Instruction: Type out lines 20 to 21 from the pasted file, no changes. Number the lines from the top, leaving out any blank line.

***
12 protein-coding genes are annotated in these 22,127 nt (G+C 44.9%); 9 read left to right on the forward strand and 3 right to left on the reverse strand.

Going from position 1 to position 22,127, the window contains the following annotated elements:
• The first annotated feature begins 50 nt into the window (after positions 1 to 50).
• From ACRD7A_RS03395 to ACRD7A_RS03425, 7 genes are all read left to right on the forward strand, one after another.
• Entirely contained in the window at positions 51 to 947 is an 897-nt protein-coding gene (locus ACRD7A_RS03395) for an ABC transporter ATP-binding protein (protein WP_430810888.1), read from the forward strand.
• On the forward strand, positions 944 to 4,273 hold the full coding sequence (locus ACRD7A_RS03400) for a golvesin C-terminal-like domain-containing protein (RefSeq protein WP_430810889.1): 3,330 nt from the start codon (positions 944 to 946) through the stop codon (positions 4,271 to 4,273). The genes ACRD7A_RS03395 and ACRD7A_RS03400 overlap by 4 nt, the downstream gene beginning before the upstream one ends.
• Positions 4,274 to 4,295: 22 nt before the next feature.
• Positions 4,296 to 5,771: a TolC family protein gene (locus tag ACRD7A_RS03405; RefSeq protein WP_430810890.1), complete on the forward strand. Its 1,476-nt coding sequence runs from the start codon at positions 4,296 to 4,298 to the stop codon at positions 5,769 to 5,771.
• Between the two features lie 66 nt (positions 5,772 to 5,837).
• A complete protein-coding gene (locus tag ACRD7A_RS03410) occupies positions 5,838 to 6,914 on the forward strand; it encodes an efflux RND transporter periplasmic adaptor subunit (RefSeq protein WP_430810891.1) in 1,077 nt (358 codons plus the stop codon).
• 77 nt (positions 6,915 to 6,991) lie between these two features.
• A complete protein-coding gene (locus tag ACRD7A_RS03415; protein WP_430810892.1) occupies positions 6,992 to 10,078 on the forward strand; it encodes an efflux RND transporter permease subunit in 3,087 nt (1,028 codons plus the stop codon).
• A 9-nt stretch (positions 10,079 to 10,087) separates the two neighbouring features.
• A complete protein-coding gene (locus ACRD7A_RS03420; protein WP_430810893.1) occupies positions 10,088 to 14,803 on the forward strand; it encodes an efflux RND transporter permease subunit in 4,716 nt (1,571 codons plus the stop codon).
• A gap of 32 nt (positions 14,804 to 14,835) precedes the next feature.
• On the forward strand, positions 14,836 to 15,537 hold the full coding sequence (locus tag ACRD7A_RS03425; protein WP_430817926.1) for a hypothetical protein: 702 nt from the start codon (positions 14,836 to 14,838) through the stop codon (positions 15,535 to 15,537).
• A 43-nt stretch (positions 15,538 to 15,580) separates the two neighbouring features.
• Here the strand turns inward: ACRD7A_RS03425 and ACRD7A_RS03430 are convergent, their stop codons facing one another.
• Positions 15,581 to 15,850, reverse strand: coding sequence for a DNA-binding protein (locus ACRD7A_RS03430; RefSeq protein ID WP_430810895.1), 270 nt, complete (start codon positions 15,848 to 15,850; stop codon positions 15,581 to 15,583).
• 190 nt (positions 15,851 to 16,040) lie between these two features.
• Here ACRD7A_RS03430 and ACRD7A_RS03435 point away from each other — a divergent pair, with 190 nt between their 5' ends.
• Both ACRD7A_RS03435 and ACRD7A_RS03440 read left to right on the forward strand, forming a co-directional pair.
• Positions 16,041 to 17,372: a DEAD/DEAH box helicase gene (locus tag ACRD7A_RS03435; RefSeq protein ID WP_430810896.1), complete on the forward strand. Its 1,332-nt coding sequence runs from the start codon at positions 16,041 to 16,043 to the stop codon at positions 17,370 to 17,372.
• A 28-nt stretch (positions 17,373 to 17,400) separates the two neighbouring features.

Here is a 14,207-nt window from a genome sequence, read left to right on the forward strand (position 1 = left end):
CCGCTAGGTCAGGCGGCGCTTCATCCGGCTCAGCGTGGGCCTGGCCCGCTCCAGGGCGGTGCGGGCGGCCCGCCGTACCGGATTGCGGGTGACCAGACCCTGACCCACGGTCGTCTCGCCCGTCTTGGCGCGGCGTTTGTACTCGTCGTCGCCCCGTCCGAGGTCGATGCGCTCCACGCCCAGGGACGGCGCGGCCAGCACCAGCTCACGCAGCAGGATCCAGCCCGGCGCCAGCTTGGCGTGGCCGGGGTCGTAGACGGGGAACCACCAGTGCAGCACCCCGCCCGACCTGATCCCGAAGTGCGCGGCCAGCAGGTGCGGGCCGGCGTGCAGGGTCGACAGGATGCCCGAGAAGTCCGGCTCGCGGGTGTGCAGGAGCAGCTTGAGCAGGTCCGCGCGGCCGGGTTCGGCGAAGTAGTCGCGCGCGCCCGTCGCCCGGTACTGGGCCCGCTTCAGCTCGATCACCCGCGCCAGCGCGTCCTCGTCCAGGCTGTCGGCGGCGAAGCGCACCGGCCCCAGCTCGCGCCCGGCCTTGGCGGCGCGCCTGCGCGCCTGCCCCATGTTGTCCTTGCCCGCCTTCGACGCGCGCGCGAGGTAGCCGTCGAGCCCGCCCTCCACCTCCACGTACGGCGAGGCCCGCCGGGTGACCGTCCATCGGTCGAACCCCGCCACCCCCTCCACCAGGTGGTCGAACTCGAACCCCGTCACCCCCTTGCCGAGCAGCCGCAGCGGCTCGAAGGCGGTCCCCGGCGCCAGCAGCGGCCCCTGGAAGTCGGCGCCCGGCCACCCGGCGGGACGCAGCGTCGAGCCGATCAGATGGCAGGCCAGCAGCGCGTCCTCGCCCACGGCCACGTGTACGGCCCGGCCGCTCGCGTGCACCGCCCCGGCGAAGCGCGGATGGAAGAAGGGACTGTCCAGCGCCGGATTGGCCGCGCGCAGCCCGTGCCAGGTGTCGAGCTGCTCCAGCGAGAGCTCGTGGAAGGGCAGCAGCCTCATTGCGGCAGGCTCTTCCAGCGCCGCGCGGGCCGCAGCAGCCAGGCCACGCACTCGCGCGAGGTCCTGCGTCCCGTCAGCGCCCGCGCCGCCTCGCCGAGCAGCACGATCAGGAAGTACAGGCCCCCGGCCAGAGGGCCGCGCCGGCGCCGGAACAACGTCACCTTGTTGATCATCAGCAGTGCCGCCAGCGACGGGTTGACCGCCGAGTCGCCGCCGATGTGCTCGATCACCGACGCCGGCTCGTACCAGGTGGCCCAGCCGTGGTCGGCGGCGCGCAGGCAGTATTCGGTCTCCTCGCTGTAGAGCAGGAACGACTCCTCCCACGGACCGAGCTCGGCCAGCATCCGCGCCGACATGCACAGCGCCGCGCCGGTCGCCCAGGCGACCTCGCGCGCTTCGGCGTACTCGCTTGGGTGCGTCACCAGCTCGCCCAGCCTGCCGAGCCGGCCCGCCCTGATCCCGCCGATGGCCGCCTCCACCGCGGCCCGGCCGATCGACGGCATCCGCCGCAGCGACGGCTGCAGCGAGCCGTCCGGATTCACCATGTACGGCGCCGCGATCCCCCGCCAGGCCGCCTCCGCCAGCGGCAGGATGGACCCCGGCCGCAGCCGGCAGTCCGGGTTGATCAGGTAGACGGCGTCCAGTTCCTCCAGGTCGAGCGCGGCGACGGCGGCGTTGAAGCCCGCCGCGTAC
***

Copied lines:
• 190 nt (positions 15,851 to 16,040) lie between these two features.
• Here ACRD7A_RS03430 and ACRD7A_RS03435 point away from each other — a divergent pair, with 190 nt between their 5' ends.